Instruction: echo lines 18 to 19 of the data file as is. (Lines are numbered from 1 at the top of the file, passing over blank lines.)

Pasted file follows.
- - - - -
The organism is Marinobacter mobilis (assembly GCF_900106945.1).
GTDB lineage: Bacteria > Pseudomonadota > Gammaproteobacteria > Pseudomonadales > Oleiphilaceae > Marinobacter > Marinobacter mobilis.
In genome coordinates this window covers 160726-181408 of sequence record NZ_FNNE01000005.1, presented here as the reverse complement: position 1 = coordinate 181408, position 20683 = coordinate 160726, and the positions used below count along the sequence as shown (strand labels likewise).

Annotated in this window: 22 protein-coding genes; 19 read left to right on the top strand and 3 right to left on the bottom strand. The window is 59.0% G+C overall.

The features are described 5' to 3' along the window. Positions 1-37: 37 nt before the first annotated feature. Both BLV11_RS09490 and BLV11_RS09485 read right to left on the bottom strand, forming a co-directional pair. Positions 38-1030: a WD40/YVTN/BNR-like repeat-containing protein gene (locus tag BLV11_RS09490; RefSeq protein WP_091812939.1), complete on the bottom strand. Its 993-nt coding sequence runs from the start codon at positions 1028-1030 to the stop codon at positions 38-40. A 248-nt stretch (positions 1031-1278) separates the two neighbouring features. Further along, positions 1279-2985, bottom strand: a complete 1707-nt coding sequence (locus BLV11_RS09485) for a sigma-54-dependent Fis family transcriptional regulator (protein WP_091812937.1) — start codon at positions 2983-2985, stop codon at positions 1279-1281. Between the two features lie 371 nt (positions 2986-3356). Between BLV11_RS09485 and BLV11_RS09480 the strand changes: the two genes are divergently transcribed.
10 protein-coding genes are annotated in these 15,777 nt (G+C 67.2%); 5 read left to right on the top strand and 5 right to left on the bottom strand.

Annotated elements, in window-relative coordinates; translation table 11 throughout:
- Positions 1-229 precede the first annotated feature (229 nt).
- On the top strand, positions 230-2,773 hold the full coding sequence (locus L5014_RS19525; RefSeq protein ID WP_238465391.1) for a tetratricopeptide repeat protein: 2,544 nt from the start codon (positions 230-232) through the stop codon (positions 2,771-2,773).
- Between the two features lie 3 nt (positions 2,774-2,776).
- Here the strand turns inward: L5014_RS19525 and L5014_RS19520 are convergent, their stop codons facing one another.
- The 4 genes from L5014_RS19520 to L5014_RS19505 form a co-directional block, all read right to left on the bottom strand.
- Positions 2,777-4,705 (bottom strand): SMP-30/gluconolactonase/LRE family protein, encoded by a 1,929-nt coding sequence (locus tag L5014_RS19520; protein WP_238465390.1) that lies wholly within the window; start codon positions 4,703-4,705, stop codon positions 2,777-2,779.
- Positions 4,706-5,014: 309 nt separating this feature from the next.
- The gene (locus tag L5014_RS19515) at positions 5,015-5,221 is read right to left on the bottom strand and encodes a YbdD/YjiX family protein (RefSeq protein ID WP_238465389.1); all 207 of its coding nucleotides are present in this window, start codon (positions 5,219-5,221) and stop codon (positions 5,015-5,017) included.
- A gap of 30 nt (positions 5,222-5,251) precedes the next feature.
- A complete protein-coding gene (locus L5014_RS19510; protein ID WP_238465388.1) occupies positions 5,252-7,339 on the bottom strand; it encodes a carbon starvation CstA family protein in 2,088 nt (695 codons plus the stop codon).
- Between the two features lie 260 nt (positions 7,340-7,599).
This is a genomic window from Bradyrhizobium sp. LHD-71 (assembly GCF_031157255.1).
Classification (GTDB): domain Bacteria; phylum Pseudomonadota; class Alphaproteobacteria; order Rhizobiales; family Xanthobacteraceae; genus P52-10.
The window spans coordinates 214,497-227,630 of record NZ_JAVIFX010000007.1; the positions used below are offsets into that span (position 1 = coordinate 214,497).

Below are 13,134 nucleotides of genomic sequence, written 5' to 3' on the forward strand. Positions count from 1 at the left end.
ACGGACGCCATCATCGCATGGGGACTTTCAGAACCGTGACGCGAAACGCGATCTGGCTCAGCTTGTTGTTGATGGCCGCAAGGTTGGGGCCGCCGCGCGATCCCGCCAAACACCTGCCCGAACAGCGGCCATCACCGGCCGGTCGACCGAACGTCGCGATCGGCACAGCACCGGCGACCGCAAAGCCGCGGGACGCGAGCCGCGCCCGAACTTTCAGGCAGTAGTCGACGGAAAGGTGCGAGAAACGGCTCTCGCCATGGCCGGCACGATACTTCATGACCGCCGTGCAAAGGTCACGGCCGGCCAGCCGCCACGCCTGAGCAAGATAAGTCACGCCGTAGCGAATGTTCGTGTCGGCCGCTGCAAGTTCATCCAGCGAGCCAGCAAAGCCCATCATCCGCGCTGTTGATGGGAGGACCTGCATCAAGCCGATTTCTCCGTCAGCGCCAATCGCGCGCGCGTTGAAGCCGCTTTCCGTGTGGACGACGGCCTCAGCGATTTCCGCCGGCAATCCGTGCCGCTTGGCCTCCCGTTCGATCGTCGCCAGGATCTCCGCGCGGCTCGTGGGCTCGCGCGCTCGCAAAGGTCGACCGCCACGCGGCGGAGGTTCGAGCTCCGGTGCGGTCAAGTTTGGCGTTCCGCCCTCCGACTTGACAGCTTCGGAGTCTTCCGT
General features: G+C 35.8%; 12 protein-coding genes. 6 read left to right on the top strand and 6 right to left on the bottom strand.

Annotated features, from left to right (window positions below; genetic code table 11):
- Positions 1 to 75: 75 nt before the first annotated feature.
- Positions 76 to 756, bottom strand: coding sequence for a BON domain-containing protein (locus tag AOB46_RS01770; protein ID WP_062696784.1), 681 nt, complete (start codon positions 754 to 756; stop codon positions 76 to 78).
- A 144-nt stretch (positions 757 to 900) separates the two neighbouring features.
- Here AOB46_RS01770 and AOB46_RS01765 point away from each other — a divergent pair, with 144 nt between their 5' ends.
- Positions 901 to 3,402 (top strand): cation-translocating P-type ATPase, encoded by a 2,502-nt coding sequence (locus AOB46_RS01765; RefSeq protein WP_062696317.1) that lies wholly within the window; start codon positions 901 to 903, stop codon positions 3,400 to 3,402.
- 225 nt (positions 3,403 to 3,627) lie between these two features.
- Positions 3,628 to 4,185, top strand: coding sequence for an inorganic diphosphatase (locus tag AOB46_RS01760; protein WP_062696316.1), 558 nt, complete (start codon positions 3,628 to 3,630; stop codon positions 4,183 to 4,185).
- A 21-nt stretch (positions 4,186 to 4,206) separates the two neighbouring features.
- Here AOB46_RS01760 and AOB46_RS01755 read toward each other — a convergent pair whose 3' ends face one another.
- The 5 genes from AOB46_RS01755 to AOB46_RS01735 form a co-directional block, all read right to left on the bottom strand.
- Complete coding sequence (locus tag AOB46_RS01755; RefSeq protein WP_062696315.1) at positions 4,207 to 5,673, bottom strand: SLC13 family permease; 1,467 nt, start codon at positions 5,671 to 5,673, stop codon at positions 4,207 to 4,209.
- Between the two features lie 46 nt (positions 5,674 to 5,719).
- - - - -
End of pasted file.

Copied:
- Between the two features lie 260 nt (positions 7,340-7,599).
This is a genomic window from Bradyrhizobium sp. LHD-71 (assembly GCF_031157255.1).